The Results of Genetic Testing Impacts Lives

Before my breast cancer diagnosis, I had a brief conversation with my OB/GYN physician regarding my potentially increased breast cancer risk. I was coming up on my 35th birthday, and thought it might be responsible to schedule a baseline mammogram. I don't recall anything remarkable about that conversation with my doctor. She provided me with literature to read, mostly studies and statistical information -- not really "plain speak." She suggested I share the information with my mom and discuss the possibility of her getting tested for the BRCA gene mutation.

With information in hand, that's what I did. However, the conversation did not go very well. My mom has faced many physical challenges during her adult life, having been diagnosed with multiple sclerosis in her mid-20s and then breast cancer later. In hindsight, I'm not sure if she fully understood what I was saying, or how it would affect me as well as her future self. My mom said nothing. I turned to my dad for help. He responded, "Eve...what are you gonna do if you learn that Mom is a carrier? Are you going to have your breasts removed?" Me: "I don't know, but knowledge is power, and I think I should know." The conversation was dropped, and we never discussed it again.

Less than a year later, I felt a lump in my breast while I was in the shower. I'd be lying if I said my mind hadn't gone back to that conversation with my parents. During an initial consultation with a medical oncologist, I had my blood drawn for BRCA1 and BRCA2 genetic testing to find out if my cancer was hereditary. I'm of Ashkenazi Jewish ancestry, my mom was diagnosed when she was less than 40 years old, and I was 35 when I was diagnosed. I understood these were risk factors that warranted the test, and the results would factor into my surgical decisions. It took 9 long days and sleepless nights until I received the results. The report came back: POSITIVE FOR A DELETERIOUS MUTATION. This was important information to have for both me and my mom who subsequently also tested positive for the BRCA1 gene mutation. Now the question was "What would we do with this powerful information"?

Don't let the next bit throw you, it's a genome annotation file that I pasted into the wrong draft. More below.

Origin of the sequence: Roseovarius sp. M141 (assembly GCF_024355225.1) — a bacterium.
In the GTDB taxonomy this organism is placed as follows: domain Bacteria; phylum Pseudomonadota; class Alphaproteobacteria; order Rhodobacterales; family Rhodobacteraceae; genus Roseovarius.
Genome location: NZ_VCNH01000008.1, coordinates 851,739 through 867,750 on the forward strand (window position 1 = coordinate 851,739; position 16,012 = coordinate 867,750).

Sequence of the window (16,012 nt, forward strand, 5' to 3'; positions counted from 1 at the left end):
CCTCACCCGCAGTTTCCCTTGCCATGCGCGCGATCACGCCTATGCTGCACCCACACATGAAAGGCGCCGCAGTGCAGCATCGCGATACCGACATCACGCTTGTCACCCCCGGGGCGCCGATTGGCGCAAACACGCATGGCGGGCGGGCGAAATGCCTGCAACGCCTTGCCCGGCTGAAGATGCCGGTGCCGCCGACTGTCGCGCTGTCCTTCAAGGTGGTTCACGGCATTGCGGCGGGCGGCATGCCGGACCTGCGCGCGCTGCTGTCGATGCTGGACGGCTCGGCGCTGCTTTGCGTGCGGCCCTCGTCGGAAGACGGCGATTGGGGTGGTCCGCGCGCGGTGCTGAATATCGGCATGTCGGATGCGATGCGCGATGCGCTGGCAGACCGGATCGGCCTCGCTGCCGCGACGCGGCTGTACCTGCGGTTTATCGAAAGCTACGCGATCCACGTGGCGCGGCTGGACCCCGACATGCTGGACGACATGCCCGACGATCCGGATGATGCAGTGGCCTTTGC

Learning I was positive for the BRCA1 gene mutation complicated matters, but simplified my chosen surgical plan. It was in my best interest to have a bilateral mastectomy to help prevent future breast cancer, followed by chemotherapy for treatment and reconstruction.

Several years later, through the advice of one of my oncologists and prodding from my father, my mom chose to have a bilateral salpingo-oophorectomy (both ovaries and Fallopian tubes removed). Due to complications during surgery, she ended up having a complete hysterectomy. Nevertheless, by having this preventive surgery, she significantly reduced her risk of ovarian cancer. Unfortunately, she developed a second cancer in her breast two years ago; after 27 years of living cancer-free, it spread to her lungs. Had my mom had the information about hereditary cancer during her initial diagnosis in the late 1980s, it is very likely that her chosen surgical plan would have been a bilateral mastectomy vs. lumpectomy, thus reducing her future risk of a second breast cancer.

As for me, I actively screened for ovarian cancer until early this year when I had my ovaries removed. In my case, a preventive oophorectomy reduced my risk of ovarian cancer and provides a significant and substantial long-term survival advantage. However, that comes at a cost -- there are risks and some adverse effects of this procedure, including surgical menopause and infertility. I don't have children and I kind of always thought I would, but it just didn't work out that way. As the Yiddish proverb goes, 'Man plans and God laughs'.




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